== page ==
In the aftermath of the attack on Kunduz madrassah, the Taliban would step up their attacks on the ANSF with increased vigour and enthusiasm. This would further dim the prospects for peace negotiations between the Taliban and the Afghan government. Here one important aspect is of note. The gory attack on the seminary came after President Ghani offered the Taliban to recognize it as a legitimate political movement so that the ground for negotiations could be prepared. However, the Taliban refused to negotiate with the Afghan government but offered talks to Washington, which according to the former has the real power to have meaningful talks, as opposed to the puppet President Ghani administration. Why did it happen that, on the one hand, Ghani was offering talks and on the other hand the ANSF made such an attack on a seminary killing at least 100 children? The reason is that the Afghan establishment, particularly its security branches, have an abundant presence of officials from the communist era and any reconciliation of the government with the Taliban is not in the individual or group interest of these officials. We have been pointing out this factor in these lines since a long time. When the Taliban engaged in rare negotiations with the Afghan government in a Pakistani hill resort some years back, the Afghan intelligence agency, National Directorate of Security (NDS) revealed that the Taliban founder, Mullah Omar, had been killed a couple of years back. The information turned out to be correct, but divulging the same on the eve of the talks between Kabul and the Taliban was aimed at torpedoing the peace process, which ultimately evaporated into thin air. In fact, the communist-era Afghan officials, joined by new recruits think that if somehow the Taliban join the Afghan government this would reduce their influence and clout and many may also lose their positions and perks.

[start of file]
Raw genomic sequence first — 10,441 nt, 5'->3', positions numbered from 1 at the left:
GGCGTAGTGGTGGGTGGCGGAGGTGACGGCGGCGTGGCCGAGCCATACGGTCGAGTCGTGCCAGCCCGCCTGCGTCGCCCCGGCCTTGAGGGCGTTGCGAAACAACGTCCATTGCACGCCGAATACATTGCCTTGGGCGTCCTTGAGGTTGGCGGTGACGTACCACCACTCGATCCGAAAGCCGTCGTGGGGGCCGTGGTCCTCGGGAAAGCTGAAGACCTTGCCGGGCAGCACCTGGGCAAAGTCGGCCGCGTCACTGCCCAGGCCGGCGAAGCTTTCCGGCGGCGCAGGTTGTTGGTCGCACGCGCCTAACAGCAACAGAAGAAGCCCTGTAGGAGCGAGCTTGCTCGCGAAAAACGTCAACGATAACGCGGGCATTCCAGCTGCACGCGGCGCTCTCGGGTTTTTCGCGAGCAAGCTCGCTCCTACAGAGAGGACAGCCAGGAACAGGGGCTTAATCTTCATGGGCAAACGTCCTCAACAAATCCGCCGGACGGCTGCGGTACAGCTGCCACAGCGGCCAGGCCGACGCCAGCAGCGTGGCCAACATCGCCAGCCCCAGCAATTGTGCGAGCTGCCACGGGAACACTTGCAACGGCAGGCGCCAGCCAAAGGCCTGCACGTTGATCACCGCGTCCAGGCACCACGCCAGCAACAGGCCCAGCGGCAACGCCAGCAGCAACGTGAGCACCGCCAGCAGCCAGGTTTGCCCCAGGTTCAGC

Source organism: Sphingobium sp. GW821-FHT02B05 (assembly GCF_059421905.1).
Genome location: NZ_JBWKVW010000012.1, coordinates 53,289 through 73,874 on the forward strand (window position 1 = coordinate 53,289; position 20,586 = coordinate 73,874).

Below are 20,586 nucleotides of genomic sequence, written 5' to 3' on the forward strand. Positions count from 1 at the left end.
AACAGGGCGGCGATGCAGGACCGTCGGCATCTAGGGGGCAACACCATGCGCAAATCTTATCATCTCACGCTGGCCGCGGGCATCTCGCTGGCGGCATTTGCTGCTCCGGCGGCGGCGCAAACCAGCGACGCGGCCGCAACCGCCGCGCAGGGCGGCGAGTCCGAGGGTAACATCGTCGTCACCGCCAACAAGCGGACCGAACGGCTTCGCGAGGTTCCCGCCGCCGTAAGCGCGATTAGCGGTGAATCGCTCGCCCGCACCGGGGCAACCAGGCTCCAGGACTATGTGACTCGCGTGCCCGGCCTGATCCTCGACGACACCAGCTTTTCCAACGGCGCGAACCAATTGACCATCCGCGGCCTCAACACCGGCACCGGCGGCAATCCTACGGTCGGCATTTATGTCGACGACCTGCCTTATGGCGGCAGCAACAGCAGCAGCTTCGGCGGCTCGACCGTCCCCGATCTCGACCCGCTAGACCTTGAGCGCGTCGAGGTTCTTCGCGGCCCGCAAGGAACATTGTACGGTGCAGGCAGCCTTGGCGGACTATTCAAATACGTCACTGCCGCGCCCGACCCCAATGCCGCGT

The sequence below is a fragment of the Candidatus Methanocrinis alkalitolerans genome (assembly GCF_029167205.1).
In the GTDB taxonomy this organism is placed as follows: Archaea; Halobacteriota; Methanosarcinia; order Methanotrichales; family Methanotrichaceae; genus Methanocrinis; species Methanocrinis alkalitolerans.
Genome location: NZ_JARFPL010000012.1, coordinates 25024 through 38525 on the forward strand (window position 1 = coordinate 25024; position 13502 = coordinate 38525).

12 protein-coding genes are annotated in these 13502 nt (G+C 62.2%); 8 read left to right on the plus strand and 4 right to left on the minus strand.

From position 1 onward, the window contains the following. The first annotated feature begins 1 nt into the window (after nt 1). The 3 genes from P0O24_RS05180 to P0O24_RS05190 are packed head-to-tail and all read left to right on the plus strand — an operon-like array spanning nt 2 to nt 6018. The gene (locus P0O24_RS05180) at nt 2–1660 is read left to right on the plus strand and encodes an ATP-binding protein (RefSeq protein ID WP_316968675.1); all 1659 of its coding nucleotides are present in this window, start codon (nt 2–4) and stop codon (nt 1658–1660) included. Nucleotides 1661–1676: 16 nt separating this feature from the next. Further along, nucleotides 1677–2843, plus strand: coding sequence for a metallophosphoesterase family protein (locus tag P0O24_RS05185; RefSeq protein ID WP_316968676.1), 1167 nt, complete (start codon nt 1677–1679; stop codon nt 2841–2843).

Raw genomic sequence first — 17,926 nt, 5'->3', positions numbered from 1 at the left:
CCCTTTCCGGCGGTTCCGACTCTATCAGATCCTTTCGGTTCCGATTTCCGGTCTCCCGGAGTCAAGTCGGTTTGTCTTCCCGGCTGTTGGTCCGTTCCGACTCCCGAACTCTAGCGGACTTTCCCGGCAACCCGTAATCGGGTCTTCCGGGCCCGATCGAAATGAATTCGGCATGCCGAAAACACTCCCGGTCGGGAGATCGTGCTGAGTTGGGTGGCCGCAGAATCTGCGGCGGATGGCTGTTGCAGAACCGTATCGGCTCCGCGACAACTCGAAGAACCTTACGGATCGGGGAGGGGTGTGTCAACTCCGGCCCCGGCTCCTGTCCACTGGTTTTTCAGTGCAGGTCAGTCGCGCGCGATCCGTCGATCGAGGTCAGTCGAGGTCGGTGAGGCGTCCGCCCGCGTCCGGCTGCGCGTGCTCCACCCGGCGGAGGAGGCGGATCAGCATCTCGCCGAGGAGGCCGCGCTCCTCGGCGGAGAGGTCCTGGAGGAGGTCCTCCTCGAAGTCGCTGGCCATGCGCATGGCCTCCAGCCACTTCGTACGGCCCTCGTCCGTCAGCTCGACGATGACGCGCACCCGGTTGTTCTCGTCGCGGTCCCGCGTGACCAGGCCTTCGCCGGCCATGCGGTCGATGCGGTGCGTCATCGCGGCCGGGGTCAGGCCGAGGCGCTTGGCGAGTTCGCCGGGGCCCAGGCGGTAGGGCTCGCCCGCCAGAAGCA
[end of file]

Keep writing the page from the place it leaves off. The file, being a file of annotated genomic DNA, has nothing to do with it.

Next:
It is important to note that according to a New York Times report, Afghanistan has the surprising number of 3,000 officials enjoying the rank of general. The position is given as a bribe to those warlords, who express their allegiance to the Afghan government. So how could one expect professionalism from such a force?
This, indeed, is a very explosive situation and casts long shadows on the prospects for peace in Afghanistan. The institutions, including the ANSF, which the US thinks it has raised in the war-ravaged country with billions and billions of dollars could not be developed on sound footings. Therefore, they are not up to the task for which they are meant. The US and its allies should have taken more caution in raising the ANSF and other state institutions. However, a lot of water has flown under the bridge and the process of reforming the Afghan system of government is well-nigh impossible. The way forward is virtually invisible. The only way is to dismantle the ANSF and other key government institutions and to build them from scratch. The task is onerous, if not impossible, and the Americans seem in no position, or of a mind, to undertake such reform.